Asteroid shower on the Earth-Moon system immediately before the Cryogenian period revealed by KAGUYA
© Science Photo Library - MARK GARLICK/Getty
Asteroid showers that cratered the Moon’s surface 800 million years ago may have left a mark on the Earth’s climate.
Earth has been repeatedly bombarded by meteorites, but ancient impacts are hard to study because the scars are eventually erased by erosion and other geologic processes. The Moon, however, maintains an intact impact record on its cratered surface.
Now, a team led by Osaka University researchers has used images taken by Japan’s lunar orbiter, KAGUYA, to analyse 59 large craters. From these, they identified eight that formed simultaneously about 800 million years ago. By estimating the masses of the meteorites and applying the theory that asteroids strike Earth 23 times more often than the Moon, the researchers calculated that up to 50 trillion tonnes of meteoroids could have hit Earth during this time.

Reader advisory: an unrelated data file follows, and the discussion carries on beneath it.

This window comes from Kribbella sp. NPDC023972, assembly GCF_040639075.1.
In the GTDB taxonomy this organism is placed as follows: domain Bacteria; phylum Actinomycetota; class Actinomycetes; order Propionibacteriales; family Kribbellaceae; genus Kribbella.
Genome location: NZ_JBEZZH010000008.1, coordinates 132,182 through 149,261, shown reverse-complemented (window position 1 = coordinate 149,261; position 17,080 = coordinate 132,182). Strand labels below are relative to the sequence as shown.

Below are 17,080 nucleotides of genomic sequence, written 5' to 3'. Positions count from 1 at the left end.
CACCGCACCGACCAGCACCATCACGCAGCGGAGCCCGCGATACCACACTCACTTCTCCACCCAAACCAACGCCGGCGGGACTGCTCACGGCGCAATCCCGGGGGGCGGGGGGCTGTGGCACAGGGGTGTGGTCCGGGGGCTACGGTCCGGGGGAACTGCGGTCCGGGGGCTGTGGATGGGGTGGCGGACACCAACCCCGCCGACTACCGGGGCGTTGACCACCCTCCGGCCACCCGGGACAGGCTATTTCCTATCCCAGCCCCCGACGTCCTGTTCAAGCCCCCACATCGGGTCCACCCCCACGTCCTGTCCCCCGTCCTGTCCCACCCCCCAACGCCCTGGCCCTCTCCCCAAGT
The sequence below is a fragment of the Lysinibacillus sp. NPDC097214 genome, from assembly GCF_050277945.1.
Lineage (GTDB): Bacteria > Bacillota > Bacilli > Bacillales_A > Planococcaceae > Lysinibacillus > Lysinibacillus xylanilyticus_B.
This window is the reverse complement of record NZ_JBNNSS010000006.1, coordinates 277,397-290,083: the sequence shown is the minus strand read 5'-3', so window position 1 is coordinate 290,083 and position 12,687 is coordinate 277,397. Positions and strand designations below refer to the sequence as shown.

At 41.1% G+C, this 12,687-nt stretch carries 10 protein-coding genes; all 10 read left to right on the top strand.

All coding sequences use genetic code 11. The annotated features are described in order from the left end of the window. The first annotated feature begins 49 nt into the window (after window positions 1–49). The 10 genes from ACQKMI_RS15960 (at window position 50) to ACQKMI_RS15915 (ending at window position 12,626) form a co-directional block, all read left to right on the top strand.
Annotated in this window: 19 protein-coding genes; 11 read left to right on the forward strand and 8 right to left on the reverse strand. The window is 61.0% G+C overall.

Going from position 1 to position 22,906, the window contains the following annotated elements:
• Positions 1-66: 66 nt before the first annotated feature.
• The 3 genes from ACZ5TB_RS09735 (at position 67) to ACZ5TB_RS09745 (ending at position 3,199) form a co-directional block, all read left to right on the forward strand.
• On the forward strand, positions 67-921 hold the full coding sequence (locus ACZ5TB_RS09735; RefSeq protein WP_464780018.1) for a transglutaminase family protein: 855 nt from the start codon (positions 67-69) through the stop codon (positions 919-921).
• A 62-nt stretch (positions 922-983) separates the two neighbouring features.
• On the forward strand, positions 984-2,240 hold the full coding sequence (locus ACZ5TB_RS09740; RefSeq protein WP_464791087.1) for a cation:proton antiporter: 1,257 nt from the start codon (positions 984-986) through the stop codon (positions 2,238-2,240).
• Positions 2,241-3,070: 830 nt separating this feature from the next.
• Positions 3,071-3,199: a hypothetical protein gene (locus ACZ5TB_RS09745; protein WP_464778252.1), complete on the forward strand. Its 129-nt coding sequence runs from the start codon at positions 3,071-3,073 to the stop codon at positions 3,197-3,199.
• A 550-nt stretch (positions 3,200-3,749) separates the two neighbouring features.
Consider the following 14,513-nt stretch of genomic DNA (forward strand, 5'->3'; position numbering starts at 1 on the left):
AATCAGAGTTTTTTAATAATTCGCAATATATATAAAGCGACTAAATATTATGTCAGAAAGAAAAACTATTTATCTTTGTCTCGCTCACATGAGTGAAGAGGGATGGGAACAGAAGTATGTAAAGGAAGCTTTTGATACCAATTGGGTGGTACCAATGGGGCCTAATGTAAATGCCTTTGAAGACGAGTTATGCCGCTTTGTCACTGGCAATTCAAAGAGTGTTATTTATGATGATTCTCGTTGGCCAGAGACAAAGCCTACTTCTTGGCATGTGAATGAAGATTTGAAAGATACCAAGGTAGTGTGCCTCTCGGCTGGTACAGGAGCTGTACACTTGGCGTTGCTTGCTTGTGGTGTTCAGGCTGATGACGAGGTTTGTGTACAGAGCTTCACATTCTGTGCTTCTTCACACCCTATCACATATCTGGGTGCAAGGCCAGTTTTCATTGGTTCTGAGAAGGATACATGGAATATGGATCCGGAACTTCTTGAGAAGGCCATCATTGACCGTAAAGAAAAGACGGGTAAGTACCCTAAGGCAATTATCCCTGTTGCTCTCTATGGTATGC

As well as delivering useful elements to Earth, this deluge of impacts may help explain the climatic changes of the Cryogenian era that followed.
- Nature Communications 11, 3453 (2020). doi: 10.1038/s41467-020-17115-6
|Nagoya University, Japan||0.50|
|Osaka University, Japan||0.33|
|The University of Tokyo (UTokyo), Japan||0.17|